• Hughson T. Ong

Faith and Running: Painful Journey, Joyful Finish

Updated: Sep 5, 2019


I began running in 2007. I started with 200-meter laps and gradually increased to running between 3 and 3.5 kilometers. Now, I run between 10 and 12 kilometers twice or thrice a week in about 60 to 75 minutes. Not exceptional, but not bad either.


Honestly, I don’t like running. I run because it’s the only intense physical exercise I can do conveniently. It’s less time-consuming; you don your running shoes and off you go. It’s also less costly—running shoes usually last me 8 to 12 months before I need a new pair.

But most importantly, I run to maintain my mental and emotional, and even spiritual, health.

When I’m running, I often think about my faith and Christian calling—it’s the one thing that always comes to mind. My mind instinctively compares the pain and exhaustion I feel with my faith journey. I also often compare it with accomplishing a project I’m working on. Isn’t that amazing?


So I use running as an opportunity to pray and talk to God. I sometimes even prayed from start to finish. These are times I feel down and discouraged from life’s challenges. Communing with God keeps my mental and emotional health in good shape, and it also helps alleviate the pain of running (I don’t listen to running music).

Running is painful.

You almost always want to stop when you reach the 30- to 40-minute mark, when your heart rate reaches 175 to 185 bpm, and when your feet and leg muscles and knee and hip joints start to hurt—I’m definitely not getting younger! It is painful because you run on hard pavement, and you can’t avoid running against the headwind and running uphill—these are obstacles you need to overcome to reach the finish line.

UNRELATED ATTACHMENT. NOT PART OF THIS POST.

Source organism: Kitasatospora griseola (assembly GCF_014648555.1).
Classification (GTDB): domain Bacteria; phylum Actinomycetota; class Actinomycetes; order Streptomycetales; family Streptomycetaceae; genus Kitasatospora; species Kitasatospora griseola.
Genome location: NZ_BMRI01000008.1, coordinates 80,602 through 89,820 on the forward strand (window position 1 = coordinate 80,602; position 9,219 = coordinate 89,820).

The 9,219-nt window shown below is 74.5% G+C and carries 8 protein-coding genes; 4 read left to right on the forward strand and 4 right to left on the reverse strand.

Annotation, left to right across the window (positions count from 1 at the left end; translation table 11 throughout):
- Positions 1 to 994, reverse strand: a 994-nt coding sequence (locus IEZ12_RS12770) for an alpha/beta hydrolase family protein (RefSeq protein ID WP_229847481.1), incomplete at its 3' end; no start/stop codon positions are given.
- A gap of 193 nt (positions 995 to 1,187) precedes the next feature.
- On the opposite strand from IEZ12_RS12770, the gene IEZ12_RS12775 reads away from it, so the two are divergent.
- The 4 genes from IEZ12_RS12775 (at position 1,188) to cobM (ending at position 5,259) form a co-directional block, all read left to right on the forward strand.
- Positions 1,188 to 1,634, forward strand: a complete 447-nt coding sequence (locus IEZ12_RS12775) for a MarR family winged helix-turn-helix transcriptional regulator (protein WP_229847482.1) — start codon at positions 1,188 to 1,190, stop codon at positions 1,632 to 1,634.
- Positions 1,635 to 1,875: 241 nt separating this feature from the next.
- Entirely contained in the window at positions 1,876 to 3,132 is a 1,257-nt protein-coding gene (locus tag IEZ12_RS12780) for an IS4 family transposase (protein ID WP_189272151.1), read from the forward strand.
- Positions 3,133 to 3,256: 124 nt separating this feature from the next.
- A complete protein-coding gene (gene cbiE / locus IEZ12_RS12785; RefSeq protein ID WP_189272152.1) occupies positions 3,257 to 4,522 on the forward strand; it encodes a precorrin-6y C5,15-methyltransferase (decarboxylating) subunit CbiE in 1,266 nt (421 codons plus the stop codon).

But you rejoice physically, mentally, and emotionally upon reaching the finish line.

Our faith journey is similar to running. It is painful because you’re journeying along with life’s challenges and troubles, difficult because you’re facing opposition from unsupportive people, and wearying because of the daily process of maturing into the person God wants you to be. As a result, you want to give up, compromise, and quit.

But as Christ followers, never throw in the towel!

Paul enjoins us to “run with perseverance the race marked out for us, fixing our eyes on Jesus, the pioneer and perfecter of faith” (Heb. 12:1), and to “run is such a way as to get the prize…not running aimlessly” (1 Cor. 9:26), so that we may confidently say on that final day before God that “we have fought the good fight, we have finished the race, and we have kept the faith” (2 Tim. 4:7).